Maintaining a fleet of elderly cars is, in many ways, more cost-effective than purchasing a new vehicle. Hubby and I review the numbers periodically, and always come to the conclusion that until we can save a few thousand bucks and pay for a newer used car, we are better off limping along with our two sweethearts, Rhonda and the Goose. Both will hold a large number of people (seven and eight, respectively), and both are relatively low mileage for their ages (18 and 8, respectively). And because they are old, the insurance is a deal.
But every now and then you get one of those runs of bad car Karma that make you shake your head and wonder if this is actually the best plan.
Both cars needed air conditioning repairs AND new starters this summer. Rhonda has needed an assortment of minor things from light bulbs to tires and to a new windshield (that one, at least, was covered by insurance). The recent electrical outage was an affordable alternator replacement. While Hubby was picking Rhonda up from the shop from THAT repair, we were merrily driving off in the Goose toward an amusement park.
Twenty minutes after Hubby drove away from the mechanic, he stopped at Walmart. When he came out and began to drive, the brakes failed ENTIRELY at the first stop sign in the lot. He's a quick thinker, thank God, and he managed to corner quickly without hitting anyone or anything and drifted to a stop. One tow truck ride to the mechanic later, it was discovered that the master brake cylinder had failed. Aside from the cost, there is the pure terror factor.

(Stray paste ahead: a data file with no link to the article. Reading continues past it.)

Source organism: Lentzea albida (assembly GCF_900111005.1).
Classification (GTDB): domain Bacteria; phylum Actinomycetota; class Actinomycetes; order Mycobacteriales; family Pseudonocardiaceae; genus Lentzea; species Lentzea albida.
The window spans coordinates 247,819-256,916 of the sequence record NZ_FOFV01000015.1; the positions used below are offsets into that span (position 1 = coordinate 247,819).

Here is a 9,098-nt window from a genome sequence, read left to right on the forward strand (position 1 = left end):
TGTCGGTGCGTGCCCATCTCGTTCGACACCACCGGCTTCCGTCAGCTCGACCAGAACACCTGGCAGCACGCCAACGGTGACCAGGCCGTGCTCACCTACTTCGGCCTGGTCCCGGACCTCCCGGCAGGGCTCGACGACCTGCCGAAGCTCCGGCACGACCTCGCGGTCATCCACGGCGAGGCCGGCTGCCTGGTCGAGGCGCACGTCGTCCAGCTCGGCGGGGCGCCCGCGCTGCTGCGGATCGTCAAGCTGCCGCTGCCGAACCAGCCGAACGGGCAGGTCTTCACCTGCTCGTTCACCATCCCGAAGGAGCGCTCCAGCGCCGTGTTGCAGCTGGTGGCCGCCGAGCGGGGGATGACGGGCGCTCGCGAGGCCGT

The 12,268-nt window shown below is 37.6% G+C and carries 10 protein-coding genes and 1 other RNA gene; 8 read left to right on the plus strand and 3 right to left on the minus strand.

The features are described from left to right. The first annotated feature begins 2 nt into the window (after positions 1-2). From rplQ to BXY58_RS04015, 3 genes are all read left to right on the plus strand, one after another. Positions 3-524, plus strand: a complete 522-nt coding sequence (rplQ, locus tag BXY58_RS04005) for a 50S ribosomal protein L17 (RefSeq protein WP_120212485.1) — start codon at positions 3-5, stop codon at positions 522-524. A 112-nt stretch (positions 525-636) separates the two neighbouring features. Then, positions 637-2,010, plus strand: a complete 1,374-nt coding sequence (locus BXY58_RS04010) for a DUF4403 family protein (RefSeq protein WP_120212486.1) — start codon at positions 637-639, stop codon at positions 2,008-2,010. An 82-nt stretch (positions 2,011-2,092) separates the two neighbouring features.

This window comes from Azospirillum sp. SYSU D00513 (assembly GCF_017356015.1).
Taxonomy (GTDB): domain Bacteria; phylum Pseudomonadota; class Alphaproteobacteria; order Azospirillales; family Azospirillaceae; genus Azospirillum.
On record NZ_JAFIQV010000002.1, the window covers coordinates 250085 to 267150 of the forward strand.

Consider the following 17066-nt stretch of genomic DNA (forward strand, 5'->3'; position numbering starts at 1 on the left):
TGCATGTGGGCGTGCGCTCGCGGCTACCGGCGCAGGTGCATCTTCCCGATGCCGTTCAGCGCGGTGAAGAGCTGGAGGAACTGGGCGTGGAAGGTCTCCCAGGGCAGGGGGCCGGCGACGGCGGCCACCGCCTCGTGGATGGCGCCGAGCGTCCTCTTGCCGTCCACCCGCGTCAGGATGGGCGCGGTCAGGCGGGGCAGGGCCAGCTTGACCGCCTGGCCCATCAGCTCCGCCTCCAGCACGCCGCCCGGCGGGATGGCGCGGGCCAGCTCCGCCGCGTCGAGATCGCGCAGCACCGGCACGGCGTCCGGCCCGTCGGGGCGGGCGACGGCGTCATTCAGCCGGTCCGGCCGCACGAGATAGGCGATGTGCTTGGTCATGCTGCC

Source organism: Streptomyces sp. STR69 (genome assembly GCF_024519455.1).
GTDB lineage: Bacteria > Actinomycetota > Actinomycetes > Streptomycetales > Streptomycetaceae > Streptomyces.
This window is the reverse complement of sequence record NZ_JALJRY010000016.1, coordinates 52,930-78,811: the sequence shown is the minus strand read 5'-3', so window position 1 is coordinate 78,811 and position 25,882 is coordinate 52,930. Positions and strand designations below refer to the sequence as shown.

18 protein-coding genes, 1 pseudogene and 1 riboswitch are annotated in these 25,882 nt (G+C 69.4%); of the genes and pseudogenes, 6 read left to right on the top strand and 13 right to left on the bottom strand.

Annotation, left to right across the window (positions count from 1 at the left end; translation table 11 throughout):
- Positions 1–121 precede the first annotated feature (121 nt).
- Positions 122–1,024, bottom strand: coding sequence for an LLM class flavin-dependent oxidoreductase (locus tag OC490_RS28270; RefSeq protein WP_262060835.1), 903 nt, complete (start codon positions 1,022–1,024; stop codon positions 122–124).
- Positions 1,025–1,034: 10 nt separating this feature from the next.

We could have fit everyone into Rhonda for the trip down. The only real reason we needed the extra seating was because of my nephew's car crash - we needed to be able to give him and his sister a ride to and from the park instead of having them drive themselves. Twenty minutes down the road in the direction we were going would have been on the highway, going 70 mph.
We could easily have died - me, Babygirl, the grandkids, all of us.
Hubby is still having trouble sleeping.